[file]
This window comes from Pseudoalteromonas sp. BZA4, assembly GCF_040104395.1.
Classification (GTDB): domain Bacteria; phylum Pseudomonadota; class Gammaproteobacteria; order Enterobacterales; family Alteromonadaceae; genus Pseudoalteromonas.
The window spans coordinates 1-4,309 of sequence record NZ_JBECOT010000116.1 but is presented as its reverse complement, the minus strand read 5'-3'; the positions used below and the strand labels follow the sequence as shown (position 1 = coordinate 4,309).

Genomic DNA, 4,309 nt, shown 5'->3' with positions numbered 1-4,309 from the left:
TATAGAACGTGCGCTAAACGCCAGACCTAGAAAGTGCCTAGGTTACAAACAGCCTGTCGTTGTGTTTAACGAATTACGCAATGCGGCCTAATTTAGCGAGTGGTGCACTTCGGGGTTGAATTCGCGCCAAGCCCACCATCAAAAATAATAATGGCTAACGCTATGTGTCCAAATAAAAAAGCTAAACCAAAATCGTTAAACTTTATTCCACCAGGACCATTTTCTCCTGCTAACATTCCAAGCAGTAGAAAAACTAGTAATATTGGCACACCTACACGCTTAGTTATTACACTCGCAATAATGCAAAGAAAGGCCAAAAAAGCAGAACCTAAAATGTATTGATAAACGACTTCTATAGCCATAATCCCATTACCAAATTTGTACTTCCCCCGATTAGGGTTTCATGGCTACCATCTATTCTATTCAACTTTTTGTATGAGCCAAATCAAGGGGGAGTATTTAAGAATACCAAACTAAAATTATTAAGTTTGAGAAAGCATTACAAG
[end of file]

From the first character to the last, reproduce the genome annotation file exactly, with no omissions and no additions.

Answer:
This window comes from Pseudoalteromonas sp. BZA4, assembly GCF_040104395.1.
Classification (GTDB): domain Bacteria; phylum Pseudomonadota; class Gammaproteobacteria; order Enterobacterales; family Alteromonadaceae; genus Pseudoalteromonas.
The window spans coordinates 1-4,309 of sequence record NZ_JBECOT010000116.1 but is presented as its reverse complement, the minus strand read 5'-3'; the positions used below and the strand labels follow the sequence as shown (position 1 = coordinate 4,309).

Genomic DNA, 4,309 nt, shown 5'->3' with positions numbered 1-4,309 from the left:
TATAGAACGTGCGCTAAACGCCAGACCTAGAAAGTGCCTAGGTTACAAACAGCCTGTCGTTGTGTTTAACGAATTACGCAATGCGGCCTAATTTAGCGAGTGGTGCACTTCGGGGTTGAATTCGCGCCAAGCCCACCATCAAAAATAATAATGGCTAACGCTATGTGTCCAAATAAAAAAGCTAAACCAAAATCGTTAAACTTTATTCCACCAGGACCATTTTCTCCTGCTAACATTCCAAGCAGTAGAAAAACTAGTAATATTGGCACACCTACACGCTTAGTTATTACACTCGCAATAATGCAAAGAAAGGCCAAAAAAGCAGAACCTAAAATGTATTGATAAACGACTTCTATAGCCATAATCCCATTACCAAATTTGTACTTCCCCCGATTAGGGTTTCATGGCTACCATCTATTCTATTCAACTTTTTGTATGAGCCAAATCAAGGGGGAGTATTTAAGAATACCAAACTAAAATTATTAAGTTTGAGAAAGCATTACAAG